Charlotte Wants To Know What's
Up With Digital Signatures
We're not aware that Registry Mechanic does not have a digital signature, because we never pay attention to them, and perhaps after reading this answer you won't either.
A little background:
Digital signatures were created in the beginning to give consumers that the software they were downloading was genuine. Well, there's nothing wrong with that, right? But big companies started to realize they hit a big $$$ bonanza. Because digital signatures cost nothing to produce and sell for hundreds, even thousands of dollars, many companies are jumping into the game and issuing "digital certificates". At one time only one or two companies sold digital signatures, now there are a growing number of companies that will sell you a digital signature, some of them obscure, maybe some even questionable. All you have to do to get one is have the money to buy it.
All a digital signature guarantees is that the software you're downloading came from the company who made it. This doesn't mean a whole lot considering some of the web's most notorious spyware and adware (like Zango and Hotbar) display valid digital signatures. So if anyone can get one if they have the money what do they really mean as far as your trust? Close your eyes. What do you see?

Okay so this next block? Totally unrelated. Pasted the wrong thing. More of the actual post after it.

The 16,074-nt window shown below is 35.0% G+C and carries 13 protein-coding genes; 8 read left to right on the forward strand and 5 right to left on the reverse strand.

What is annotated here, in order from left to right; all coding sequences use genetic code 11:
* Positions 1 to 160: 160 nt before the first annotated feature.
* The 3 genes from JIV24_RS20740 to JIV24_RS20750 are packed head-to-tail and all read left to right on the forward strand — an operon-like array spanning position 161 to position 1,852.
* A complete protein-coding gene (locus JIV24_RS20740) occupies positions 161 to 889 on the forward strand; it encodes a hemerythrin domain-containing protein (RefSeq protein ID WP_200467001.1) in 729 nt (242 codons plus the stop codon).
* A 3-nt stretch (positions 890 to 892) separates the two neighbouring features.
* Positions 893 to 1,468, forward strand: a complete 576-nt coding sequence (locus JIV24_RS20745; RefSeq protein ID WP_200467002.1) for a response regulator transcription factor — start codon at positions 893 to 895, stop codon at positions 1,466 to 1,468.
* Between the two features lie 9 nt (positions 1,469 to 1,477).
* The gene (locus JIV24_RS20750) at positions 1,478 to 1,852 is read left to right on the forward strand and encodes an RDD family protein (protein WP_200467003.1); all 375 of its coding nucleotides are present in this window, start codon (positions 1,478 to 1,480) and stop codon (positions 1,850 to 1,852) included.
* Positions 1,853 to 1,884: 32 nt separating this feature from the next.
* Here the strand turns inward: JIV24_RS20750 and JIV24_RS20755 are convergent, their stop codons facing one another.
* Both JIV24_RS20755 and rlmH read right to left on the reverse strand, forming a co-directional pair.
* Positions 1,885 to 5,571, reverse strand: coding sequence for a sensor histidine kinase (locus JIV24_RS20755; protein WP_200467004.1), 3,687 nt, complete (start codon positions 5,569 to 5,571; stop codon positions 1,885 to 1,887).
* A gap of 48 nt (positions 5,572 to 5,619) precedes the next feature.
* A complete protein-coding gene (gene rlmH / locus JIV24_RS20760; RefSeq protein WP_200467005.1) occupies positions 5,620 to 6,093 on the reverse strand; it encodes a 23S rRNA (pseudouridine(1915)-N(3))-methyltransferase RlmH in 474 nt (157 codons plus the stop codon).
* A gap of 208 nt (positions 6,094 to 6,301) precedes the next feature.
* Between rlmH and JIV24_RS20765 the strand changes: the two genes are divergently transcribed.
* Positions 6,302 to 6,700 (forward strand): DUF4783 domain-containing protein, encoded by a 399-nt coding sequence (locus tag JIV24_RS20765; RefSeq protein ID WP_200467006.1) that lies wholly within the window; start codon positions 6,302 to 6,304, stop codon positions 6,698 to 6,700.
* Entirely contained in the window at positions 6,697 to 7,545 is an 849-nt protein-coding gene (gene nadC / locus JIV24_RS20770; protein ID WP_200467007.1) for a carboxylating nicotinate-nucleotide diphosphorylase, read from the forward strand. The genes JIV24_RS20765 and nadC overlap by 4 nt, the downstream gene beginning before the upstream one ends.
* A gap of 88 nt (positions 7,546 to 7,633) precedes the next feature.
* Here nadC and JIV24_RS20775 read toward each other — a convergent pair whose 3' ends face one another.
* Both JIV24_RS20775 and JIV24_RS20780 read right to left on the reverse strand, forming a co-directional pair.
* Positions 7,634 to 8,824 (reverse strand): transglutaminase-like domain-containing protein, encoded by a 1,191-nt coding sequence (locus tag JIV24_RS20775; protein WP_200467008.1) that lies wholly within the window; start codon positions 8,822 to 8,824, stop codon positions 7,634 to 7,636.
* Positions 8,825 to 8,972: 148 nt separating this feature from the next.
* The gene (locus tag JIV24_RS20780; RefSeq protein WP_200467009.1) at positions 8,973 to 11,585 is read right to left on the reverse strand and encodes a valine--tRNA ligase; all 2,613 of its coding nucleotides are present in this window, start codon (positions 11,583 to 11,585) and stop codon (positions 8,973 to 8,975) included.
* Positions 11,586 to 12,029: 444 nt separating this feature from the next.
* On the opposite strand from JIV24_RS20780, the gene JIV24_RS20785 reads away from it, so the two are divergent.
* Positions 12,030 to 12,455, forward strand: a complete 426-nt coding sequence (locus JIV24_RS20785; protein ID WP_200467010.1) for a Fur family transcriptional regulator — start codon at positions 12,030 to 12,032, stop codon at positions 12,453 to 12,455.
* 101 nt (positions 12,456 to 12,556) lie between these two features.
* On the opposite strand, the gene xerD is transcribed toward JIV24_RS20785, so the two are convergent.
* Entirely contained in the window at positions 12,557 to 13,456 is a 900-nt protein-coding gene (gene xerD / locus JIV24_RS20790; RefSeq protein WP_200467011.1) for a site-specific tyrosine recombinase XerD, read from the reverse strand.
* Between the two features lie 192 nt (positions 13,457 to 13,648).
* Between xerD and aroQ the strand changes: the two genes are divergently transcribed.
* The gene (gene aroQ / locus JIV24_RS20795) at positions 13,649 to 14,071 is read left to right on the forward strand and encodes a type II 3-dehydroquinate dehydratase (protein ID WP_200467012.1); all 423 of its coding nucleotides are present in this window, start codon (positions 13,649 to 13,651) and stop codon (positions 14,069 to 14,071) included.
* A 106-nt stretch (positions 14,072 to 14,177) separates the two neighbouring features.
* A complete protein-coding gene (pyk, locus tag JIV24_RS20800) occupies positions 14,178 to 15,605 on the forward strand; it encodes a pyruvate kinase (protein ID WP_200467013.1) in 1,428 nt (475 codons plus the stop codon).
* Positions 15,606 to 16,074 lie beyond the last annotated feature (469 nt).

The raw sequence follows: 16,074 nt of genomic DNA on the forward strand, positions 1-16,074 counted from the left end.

These days everybody and their brother is getting into the "digital signature" business and anyone with the money can get one. Now you really don't know much about either company anymore: you don't know about the company that issued the digital signature and you sure can't trust the company who got one either. The digital signature idea was a good one on paper, but in reality it doesn't work. Once the digital signature companies, who charge from several hundred to thousands of dollars for a digital signature, realized that they could make a fortune and started to issue them to anyone with the money, digital signatures lost all meaning.
None of our software (Cloudeight) has a digital signature. We cannot afford it and it wouldn't guarantee you anything except that Cloudeight actually made the software. With dozens of suspect companies, including numerous adware and spyware companies, having digital signatures these days, it's easy to draw the conclusion, then, that digital signatures are meaningless.
Small companies like Cloudeight can't afford digital signatures. We'd have to buy one for each file we offer for download. We offer over 5000 files for download. If all of our software had digital signatures, we'd not be around anymore to be writing this answer. The same holds true for thousands of other small companies. But the big spyware and adware companies, making millions of dollars while messing up your computer, can easily afford to buy as many digital signatures as they need. These are supposed to make you "trust" them. Do you trust Zango just because they have a digital signatures. Do you not trust us because we don't have one.
Whether or not Registry Mechanic has a digital signature or not (and we don't recall them not having one) is meaningless. We don't recommend or not recommend software based on digital signatures - we never have and never will.
In a nutshell? Don't rely on digital signatures as a guarantee of anything, except that the company that has one had the money to pay for one and that the company that claims they made the software probably made it.
Does a digital signature mean an application or download is safe? No.
Does the absence of a digital
signature mean an application is not safe? No.
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